Don’t get me wrong. Social media is great, and you should use it in your marketing if that makes sense for your business.
But you should not put it ahead of email marketing.
Because all other things being equal, email marketing still crushes social media marketing. Here are 5 reasons why:
1. SIMPLE NUMBERS
Did you know that email has nearly three times as many user accounts as Facebook and Twitter combined? That’s a whopping 2.9 billion.
In fact, if you imagine a full cup of rice is the number of emails sent every day, then by comparison, all the daily posts on Facebook would make a miserable 10 grains—barely enough to pick up with a chopstick. And all the tweets sent every day would be a measly 4 grains. In fact, Facebook and Twitter combined make up just 0.2% of the number of emails sent each day.
Not including spam.
By the same token, every web search made on every search engine every day equals just 1/100th of daily email traffic; and all the pages viewed on the entire web each day—including images and videos—use only a quarter of the bandwidth consumed by email.
Many marketers are so busy chasing the latest baubles and magic bullets that they haven’t got a clue about all this.
After all, what’s old is dead—so email, being older than dirt in internet terms, must be deader than anything.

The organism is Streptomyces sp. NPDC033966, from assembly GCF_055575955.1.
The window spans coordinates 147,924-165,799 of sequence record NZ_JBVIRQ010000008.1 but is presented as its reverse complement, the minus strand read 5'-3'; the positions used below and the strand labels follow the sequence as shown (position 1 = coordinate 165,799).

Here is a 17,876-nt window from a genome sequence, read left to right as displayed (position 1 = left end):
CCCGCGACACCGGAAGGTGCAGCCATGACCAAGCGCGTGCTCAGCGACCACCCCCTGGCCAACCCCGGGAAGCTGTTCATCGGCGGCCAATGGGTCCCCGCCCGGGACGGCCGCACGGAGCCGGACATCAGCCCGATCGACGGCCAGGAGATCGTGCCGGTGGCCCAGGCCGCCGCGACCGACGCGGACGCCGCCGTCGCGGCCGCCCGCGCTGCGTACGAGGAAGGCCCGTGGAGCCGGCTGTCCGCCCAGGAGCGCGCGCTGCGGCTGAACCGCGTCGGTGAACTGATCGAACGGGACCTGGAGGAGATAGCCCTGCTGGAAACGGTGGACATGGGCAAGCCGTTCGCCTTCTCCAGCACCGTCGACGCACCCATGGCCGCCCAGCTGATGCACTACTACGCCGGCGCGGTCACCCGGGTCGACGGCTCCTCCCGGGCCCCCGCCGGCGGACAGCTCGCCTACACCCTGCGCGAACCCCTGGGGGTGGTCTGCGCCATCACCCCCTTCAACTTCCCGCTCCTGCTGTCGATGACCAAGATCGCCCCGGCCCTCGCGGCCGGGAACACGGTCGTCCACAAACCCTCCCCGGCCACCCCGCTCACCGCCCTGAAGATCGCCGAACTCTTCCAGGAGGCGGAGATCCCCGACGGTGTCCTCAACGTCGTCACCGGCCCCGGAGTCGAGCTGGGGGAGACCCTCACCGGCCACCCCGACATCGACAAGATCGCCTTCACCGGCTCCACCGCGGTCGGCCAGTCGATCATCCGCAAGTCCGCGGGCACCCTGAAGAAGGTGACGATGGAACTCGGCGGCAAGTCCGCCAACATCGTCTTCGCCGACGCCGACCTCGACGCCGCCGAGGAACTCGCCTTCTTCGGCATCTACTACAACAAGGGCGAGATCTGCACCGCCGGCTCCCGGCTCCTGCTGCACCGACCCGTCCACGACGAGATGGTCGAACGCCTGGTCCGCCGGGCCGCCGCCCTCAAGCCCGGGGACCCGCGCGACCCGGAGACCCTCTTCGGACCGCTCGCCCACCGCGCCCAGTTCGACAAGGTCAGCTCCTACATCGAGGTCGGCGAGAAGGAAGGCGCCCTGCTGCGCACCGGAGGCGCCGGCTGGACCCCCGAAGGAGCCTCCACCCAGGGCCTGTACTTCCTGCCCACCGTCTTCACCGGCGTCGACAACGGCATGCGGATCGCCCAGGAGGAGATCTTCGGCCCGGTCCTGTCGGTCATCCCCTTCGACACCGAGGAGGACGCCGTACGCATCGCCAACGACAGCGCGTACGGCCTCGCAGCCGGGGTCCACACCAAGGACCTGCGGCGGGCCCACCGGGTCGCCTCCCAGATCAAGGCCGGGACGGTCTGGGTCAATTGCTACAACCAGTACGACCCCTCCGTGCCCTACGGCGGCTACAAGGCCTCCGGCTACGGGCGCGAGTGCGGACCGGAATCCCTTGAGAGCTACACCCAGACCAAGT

“No one uses it any more”—or, more often, “I tried but it didn’t work.”
But smart marketers consider email not just essential to their business efforts, but foundational to their marketing and sales systems.
Quality vs. Quantity
Okay, you may be thinking, sure, email has heaps of users. It’s got major “traffic” compared to social media channels. But so what? It’s not like traffic alone means anything. A small amount of precisely-targeted marketing aimed at high-quality traffic will nail much larger amounts then that of shotgun pellets sprayed willy-nilly.
Absolutely right. If that’s what you were thinking, you’re well on your way to being a better marketer than most “experts”. So let me tell you the good news: email crushes social media for quality of traffic as well as quantity.
2. EMAIL IS THE MOST PERSONAL MEDIUM
Oh, I hear you muttering. Facebook. Facebook is the most personal, Bnonn.
No it ain’t. First of all, refer back to item 1: simple numbers. A lot of people still don’t use Facebook. (If you’re going for an older audience, the closer you get to a good ol’ fashioned written letter, the better off you’ll be — which means email.)
But secondly, in the vast majority of cases, business-minded people do not go to Facebook for private, 1-on-1 conversations. (Maybe teenyboppers do, and if you’re in B2C and want to try marketing to them using Facebook’s private message feature, good luck with that.) But business people open Gmail or Outlook or whatever, and bang out an email.
Heck, you’ve probably experienced this yourself. You might start a private message on Facebook, and then you’re like, “Okay, email me.” Email is the first, best social media channel. And that is the power you want to tap.
3. EMAIL IS THE MOST “BUSINESSY” MEDIUM
Yes, some businesses do use Facebook or Twitter or Google Plus for communicating with various people. But when it comes to building business relationships and communicating with partners and clients, the most “serious”, “grown-up” medium is email.